## Posts Tagged ‘CLZ’

### Fast, Deterministic, and Portable Counting Leading Zeros

Monday, September 8th, 2014 Miro Samek

Counting leading zeros in an integer number is a critical operation in many DSP algorithms, such as normalization of samples in sound or video processing, as well as in real-time schedulers to quickly find the highest-priority task ready-to-run.

In most such algorithms, it is important that the count-leading zeros operation be fast and deterministic. For this reason, many modern processors provide the CLZ (count-leading zeros) instruction, sometimes also called LZCNT, BSF (bit scan forward), FF1L (find first one-bit from left) or FBCL (find bit change from left).

Of course, if your processor supports CLZ or equivalent in hardware, you definitely should take advantage of it. In C you can often use a built-in function provided by the embedded compiler. A couple of examples below illustrate the calls for various CPUs and compilers:

``` y = __CLZ(x);          // ARM Cortex-M3/M4, IAR compiler (CMSIS standard) y = __clz(x);          // ARM Cortex-M3/M4, ARM-KEIL compiler y = __builtin_clz(x);  // ARM Cortex-M3/M4, GNU-ARM compiler y = _clz(x);           // PIC32 (MIPS), XC32 compiler y = __builtin_fbcl(x); // PIC24/dsPIC, XC16 compiler ```

However, what if your CPU does not provide the CLZ instruction? For example, ARM Cortex-M0 and M0+ cores do not support it. In this case, you need to implement CLZ() in software (typically an inline function or as a macro).

The Internet offers a lot of various algorithms for counting leading zeros and the closely related binary logarithm (log-base-2(x) = 32 – 1 – clz(x)). Here is a sample list of the most popular search results:

But, unfortunately, most of the published algorithms are either incomplete, sub-optimal, or both. So, I thought it could be useful to post here a complete and, as I believe, optimal CLZ(x) function, which is both deterministic and outperforms most of the published implementations, including all of the “Hacker’s Delight” algorithms.

Here is the first version:

```static inline uint32_t CLZ1(uint32_t x) {
static uint8_t const clz_lkup[] = {
32U, 31U, 30U, 30U, 29U, 29U, 29U, 29U,
28U, 28U, 28U, 28U, 28U, 28U, 28U, 28U,
27U, 27U, 27U, 27U, 27U, 27U, 27U, 27U,
27U, 27U, 27U, 27U, 27U, 27U, 27U, 27U,
26U, 26U, 26U, 26U, 26U, 26U, 26U, 26U,
26U, 26U, 26U, 26U, 26U, 26U, 26U, 26U,
26U, 26U, 26U, 26U, 26U, 26U, 26U, 26U,
26U, 26U, 26U, 26U, 26U, 26U, 26U, 26U,
25U, 25U, 25U, 25U, 25U, 25U, 25U, 25U,
25U, 25U, 25U, 25U, 25U, 25U, 25U, 25U,
25U, 25U, 25U, 25U, 25U, 25U, 25U, 25U,
25U, 25U, 25U, 25U, 25U, 25U, 25U, 25U,
25U, 25U, 25U, 25U, 25U, 25U, 25U, 25U,
25U, 25U, 25U, 25U, 25U, 25U, 25U, 25U,
25U, 25U, 25U, 25U, 25U, 25U, 25U, 25U,
25U, 25U, 25U, 25U, 25U, 25U, 25U, 25U,
24U, 24U, 24U, 24U, 24U, 24U, 24U, 24U,
24U, 24U, 24U, 24U, 24U, 24U, 24U, 24U,
24U, 24U, 24U, 24U, 24U, 24U, 24U, 24U,
24U, 24U, 24U, 24U, 24U, 24U, 24U, 24U,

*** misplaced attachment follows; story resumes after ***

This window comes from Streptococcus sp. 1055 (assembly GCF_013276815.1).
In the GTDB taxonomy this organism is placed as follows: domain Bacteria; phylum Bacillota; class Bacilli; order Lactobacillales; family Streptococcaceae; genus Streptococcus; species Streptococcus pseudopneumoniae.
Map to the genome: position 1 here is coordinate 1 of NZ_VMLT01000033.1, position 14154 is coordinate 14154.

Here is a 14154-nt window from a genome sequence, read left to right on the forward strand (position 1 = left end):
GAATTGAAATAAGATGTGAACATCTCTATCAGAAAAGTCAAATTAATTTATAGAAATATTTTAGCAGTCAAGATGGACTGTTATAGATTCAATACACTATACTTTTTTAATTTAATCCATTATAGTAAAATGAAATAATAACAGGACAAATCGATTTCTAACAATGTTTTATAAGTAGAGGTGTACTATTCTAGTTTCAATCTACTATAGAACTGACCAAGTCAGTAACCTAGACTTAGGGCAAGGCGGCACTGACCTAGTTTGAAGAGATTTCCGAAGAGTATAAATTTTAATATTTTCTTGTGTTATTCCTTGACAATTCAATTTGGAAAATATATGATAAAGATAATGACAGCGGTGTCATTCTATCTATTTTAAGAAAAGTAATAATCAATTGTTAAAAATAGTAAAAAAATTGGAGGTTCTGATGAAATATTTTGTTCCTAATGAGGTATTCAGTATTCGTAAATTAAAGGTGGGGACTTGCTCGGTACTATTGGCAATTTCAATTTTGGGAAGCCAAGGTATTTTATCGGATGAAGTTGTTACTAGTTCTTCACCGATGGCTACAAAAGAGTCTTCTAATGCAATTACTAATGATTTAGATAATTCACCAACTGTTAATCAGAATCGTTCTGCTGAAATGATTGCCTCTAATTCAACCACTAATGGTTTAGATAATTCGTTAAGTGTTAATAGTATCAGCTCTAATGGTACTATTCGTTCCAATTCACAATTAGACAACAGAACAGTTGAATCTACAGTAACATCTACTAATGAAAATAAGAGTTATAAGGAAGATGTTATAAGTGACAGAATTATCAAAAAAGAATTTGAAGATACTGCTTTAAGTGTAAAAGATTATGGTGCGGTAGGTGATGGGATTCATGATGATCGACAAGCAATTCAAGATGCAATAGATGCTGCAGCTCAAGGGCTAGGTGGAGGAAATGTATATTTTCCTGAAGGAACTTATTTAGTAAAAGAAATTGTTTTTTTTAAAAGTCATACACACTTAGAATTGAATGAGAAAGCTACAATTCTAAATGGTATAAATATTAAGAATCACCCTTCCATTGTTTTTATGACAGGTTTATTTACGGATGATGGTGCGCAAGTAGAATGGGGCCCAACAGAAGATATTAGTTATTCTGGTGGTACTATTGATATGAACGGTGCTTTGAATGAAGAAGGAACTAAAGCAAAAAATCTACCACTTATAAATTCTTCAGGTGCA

24U, 24U, 24U, 24U, 24U, 24U, 24U, 24U,
24U, 24U, 24U, 24U, 24U, 24U, 24U, 24U,
24U, 24U, 24U, 24U, 24U, 24U, 24U, 24U,
24U, 24U, 24U, 24U, 24U, 24U, 24U, 24U,
24U, 24U, 24U, 24U, 24U, 24U, 24U, 24U,
24U, 24U, 24U, 24U, 24U, 24U, 24U, 24U,
24U, 24U, 24U, 24U, 24U, 24U, 24U, 24U,
24U, 24U, 24U, 24U, 24U, 24U, 24U, 24U,
24U, 24U, 24U, 24U, 24U, 24U, 24U, 24U,
24U, 24U, 24U, 24U, 24U, 24U, 24U, 24U,
24U, 24U, 24U, 24U, 24U, 24U, 24U, 24U,
24U, 24U, 24U, 24U, 24U, 24U, 24U, 24U
};
uint32_t n;
if (x >= (1U << 16)) {
if (x >= (1U << 24)) {
n = 24U;
}
else {
n = 16U;
}
}
else {
if (x >= (1U << 8)) {
n = 8U;
}
else {
n = 0U;
}
}
return (uint32_t)clz_lkup[x >> n] - n;
}```

This algorithm uses a hybrid approach of bi-section to find out which 8-bit chunk of the 32-bit number contains the first 1-bit, which is followed by a lookup table clz_lkup[] to find the first 1-bit within the byte.

The CLZ1() function is deterministic in that it completes always in 13 instructions, when compiled with IAR EWARM compiler for ARM Cortex-M0 core with the highest level of optimization.

The CLZ1() implementation takes about 40 bytes for code plus 256 bytes of constant lookup table in ROM. Altogether, the algorithm uses some 300 bytes of ROM.

If the ROM footprint is too high for your application, at the cost of running the bi-section for one more step, you can reduce the size of the lookup table to only 16 bytes. Here is the CLZ2() function that illustrates this tradeoff:

```static inline uint32_t CLZ2(uint32_t x) {
static uint8_t const clz_lkup[] = {
32U, 31U, 30U, 30U, 29U, 29U, 29U, 29U,
28U, 28U, 28U, 28U, 28U, 28U, 28U, 28U
};
uint32_t n;

if (x >= (1U << 16)) {
if (x >= (1U << 24)) {
if (x >= (1 << 28)) {
n = 28U;
}
else {
n = 24U;
}
}
else {
if (x >= (1U << 20)) {
n = 20U;
}
else {
n = 16U;
}
}
}
else {
if (x >= (1U << 8)) {
if (x >= (1U << 12)) {
n = 12U;
}
else {
n = 8U;
}
}
else {
if (x >= (1U << 4)) {
n = 4U;
}
else {
n = 0U;
}
}
}
return (uint32_t)clz_lkup[x >> n] - n;
}```

The CLZ2() function completes always in 17 instructions, when compiled with IAR EWARM compiler for ARM Cortex-M0 core.

The CLZ2() implementation takes about 80 bytes for code plus 16 bytes of constant lookup table in ROM. Altogether, the algorithm uses some 100 bytes of ROM.

I wonder if you can beat the CLZ1() and CLZ2() implementations. If so, please post it in the comment. I would be really interested to find an even better way.

NOTE: In case you wish to use the published code in your projects, the code is released under the “Do What The F*ck You Want To Public License” (WTFPL).